PILA Corner: The Fight to End Veteran Homelessness and the Role of Legal Aid

The Fight to End Veteran Homelessness and the Role of Legal Aid

By Mariah Hanley, UW Law, JD Class of 2016

 The Need.

DF-SC-84-11899The Department of Veterans Affairs and the White House set a goal to end veteran homelessness by December 31, 2015. Seattle, despite its ample resources for veterans and concerted effort to bring landlords and veterans seeking housing together through Operation WelcomeOneHome, was unsuccessful in ending veteran homelessness. 1,100 veterans were expected to experience homelessness in Seattle in 2015, and VA and homeless client databases found 662 homeless veterans in Seattle as of August 2015. According to a recent study, five out of the top ten needs for both male and female homeless veterans are legal in nature. Veterans with a less-than-Honorable characterization of service are seven times more likely to become homeless than those with an Honorable characterization of service.

The Services.

At the Seattle VA Medical Center, the Homeless Patient Aligned Care Team (H-PACT) works to address the health and housing needs of homeless veterans. Together, this team of doctors, nurses, housing and benefits counselors, mental health providers, and social workers aim to address the interconnected needs of homeless veterans. However, this team is missing a lawyer- or a team of lawyers. The Medical-Legal Partnership model, long used in children’s hospitals to address the health-harming legal needs of low-income patients and families, has begun to be used in veterans healthcare settings to address the needs of vulnerable veterans, including those veterans currently experiencing or at risk of homelessness.  HPACTs, located in hospitals around the nation, already have the capacity to identify and treat the social service needs of veterans; developing the capacity to identify and treat legal needs is only a step further towards ending veteran homelessness.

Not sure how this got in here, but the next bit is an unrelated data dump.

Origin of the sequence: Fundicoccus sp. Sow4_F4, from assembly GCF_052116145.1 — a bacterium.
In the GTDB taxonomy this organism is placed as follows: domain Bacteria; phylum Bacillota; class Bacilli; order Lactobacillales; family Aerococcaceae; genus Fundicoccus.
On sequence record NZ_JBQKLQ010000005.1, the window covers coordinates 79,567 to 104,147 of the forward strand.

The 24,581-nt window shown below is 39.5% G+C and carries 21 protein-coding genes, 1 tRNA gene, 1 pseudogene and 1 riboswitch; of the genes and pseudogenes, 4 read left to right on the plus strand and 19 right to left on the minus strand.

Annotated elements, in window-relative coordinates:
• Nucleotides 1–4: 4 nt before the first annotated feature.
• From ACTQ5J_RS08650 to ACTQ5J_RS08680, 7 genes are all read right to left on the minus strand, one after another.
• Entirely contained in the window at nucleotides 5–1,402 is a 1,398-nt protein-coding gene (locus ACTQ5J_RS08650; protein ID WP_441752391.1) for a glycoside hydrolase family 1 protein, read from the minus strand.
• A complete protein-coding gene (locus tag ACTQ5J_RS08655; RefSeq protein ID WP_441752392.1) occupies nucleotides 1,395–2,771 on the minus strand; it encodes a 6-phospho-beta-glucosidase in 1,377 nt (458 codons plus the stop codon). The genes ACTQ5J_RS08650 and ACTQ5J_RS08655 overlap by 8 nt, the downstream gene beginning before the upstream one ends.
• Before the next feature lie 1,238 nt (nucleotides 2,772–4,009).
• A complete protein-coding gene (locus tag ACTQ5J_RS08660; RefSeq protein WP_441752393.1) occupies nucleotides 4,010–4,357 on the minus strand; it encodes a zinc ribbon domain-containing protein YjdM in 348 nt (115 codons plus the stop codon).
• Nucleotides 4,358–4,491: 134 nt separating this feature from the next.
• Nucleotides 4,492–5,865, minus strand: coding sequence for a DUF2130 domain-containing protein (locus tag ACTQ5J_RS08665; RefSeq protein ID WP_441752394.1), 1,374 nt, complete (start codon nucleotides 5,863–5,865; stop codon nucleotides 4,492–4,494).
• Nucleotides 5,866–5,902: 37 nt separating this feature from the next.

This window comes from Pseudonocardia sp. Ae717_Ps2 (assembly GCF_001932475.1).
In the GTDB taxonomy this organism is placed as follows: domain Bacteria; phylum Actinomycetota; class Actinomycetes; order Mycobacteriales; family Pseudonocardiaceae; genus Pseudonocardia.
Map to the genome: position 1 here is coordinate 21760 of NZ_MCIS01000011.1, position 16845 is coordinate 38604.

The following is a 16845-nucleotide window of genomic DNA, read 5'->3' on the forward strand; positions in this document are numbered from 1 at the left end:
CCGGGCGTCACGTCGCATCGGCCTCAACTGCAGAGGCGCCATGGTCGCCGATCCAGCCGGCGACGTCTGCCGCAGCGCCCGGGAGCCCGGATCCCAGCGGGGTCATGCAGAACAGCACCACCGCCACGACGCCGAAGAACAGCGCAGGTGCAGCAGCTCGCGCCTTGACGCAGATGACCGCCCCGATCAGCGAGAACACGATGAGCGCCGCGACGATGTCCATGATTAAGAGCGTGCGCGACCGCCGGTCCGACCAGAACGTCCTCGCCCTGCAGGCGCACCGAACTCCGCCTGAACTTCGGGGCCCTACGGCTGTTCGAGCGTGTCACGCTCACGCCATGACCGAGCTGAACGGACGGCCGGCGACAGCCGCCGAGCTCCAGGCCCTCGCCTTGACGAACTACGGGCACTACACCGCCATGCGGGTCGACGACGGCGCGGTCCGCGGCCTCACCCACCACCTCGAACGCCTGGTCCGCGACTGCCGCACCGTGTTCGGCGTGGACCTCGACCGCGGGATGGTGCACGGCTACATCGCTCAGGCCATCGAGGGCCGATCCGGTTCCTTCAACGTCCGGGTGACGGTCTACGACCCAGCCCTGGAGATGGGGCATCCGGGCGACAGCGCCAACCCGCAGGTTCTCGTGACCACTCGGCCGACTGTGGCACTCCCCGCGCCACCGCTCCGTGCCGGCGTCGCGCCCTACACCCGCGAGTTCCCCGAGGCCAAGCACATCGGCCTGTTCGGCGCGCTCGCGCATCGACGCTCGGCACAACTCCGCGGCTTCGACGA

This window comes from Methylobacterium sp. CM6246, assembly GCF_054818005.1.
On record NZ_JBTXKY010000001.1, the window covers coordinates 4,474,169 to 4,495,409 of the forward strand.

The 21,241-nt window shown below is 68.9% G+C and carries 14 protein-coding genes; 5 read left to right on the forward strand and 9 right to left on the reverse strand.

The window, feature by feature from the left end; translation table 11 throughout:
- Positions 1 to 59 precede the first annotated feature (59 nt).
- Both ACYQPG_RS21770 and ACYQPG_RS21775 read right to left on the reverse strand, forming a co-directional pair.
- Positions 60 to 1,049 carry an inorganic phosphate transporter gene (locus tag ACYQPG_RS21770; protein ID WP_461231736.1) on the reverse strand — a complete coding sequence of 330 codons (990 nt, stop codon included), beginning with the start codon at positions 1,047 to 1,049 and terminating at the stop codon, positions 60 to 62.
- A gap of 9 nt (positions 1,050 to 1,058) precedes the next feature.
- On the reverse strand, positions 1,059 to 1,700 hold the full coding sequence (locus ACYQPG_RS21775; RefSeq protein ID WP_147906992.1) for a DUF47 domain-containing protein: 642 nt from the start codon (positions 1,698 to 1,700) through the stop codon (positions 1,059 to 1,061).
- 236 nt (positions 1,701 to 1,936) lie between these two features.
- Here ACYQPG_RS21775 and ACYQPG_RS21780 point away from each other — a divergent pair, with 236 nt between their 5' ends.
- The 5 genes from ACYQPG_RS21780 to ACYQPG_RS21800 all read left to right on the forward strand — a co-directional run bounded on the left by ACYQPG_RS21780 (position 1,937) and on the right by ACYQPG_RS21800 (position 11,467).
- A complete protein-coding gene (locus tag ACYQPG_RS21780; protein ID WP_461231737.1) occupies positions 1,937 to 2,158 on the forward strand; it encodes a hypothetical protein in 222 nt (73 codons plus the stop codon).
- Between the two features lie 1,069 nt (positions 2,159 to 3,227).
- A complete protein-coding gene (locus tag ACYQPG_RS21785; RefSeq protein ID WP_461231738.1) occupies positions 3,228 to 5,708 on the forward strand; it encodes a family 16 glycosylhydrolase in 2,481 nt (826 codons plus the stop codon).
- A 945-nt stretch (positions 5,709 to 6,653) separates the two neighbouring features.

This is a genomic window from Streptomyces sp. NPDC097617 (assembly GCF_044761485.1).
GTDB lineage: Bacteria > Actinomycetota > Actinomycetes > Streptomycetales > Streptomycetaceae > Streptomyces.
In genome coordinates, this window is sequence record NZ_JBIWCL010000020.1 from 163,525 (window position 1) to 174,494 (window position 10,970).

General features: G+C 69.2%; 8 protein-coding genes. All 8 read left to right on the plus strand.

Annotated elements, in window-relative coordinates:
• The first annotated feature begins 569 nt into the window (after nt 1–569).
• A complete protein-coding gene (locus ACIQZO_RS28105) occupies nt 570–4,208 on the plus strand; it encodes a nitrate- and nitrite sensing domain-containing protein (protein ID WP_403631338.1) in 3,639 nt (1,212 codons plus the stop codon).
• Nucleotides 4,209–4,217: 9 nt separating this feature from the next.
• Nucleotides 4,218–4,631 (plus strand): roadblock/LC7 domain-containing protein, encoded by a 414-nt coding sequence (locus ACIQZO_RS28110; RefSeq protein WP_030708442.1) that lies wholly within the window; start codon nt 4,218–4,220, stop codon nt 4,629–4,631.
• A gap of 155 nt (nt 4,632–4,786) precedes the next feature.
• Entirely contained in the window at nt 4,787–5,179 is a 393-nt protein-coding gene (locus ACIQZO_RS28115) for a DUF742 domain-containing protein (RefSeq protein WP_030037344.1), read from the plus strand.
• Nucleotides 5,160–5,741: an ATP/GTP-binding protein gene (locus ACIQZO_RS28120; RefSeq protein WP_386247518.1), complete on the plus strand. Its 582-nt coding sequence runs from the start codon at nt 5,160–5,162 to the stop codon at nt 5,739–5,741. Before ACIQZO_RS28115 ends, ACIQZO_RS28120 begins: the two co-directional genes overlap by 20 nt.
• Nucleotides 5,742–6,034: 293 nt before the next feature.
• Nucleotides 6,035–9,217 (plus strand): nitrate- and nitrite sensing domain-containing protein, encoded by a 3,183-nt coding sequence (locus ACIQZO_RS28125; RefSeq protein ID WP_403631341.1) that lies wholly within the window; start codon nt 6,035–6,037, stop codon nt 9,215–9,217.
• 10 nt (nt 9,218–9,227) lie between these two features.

How You and I Can Make a Difference.

As a 3L who has interned both at Northwest Justice Project’s Veterans Project and its Medical-Legal Partnership, I strongly believe in the Medical-Legal Partnership (MLP) approach to the delivery of legal services, especially for homeless or at-risk veterans. This approach treats legal problems that are affecting a person’s health, trains healthcare providers to identify health-harming legal needs, transforms the delivery of healthcare and legal services into one unified system, and works to prevent health-harming legal needs on an individual and population scale. Rather than work with only one issue (for example, only addressing public benefits issues), Medical-Legal Partnerships address the wide range of legal problems that can determine an individual’s health status. Homelessness can be prevented or addressed using legal interventions, and Medical-Legal Partnerships can provide these legal interventions.

To end veteran homelessness, the Department of Veterans Affairs, the Legal Services Corporation, law schools, and legal service organizations must continue to create partnerships between the healthcare and social services providers that work with homeless veterans every day and the legal aid providers who can address some of the most pressing needs of these vulnerable veterans. The VA must consistently support the provision of legal services within their medical centers, legal services providers must develop cultural competency and best practices for working with veterans. Legal services providers should dedicate any available resources to ensuring that the most needy of the veterans in their community have access to legal services, whether through a Veterans Unit or Veterans Project, a dedicated Medical-Legal Partnership or through participation in events such as Stand Downs. The fight to end veteran homelessness will not be won without concerted efforts from every sector who works with veterans- the law included.